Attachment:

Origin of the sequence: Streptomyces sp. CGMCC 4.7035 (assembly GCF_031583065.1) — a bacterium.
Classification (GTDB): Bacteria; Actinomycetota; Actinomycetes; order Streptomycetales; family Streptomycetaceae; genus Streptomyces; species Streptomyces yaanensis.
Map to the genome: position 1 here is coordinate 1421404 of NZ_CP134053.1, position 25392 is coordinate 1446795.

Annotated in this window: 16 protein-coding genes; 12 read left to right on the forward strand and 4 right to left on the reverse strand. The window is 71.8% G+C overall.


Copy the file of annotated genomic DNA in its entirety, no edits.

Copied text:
Origin of the sequence: Streptomyces sp. CGMCC 4.7035 (assembly GCF_031583065.1) — a bacterium.
Classification (GTDB): Bacteria; Actinomycetota; Actinomycetes; order Streptomycetales; family Streptomycetaceae; genus Streptomyces; species Streptomyces yaanensis.
Map to the genome: position 1 here is coordinate 1421404 of NZ_CP134053.1, position 25392 is coordinate 1446795.

Annotated in this window: 16 protein-coding genes; 12 read left to right on the forward strand and 4 right to left on the reverse strand. The window is 71.8% G+C overall.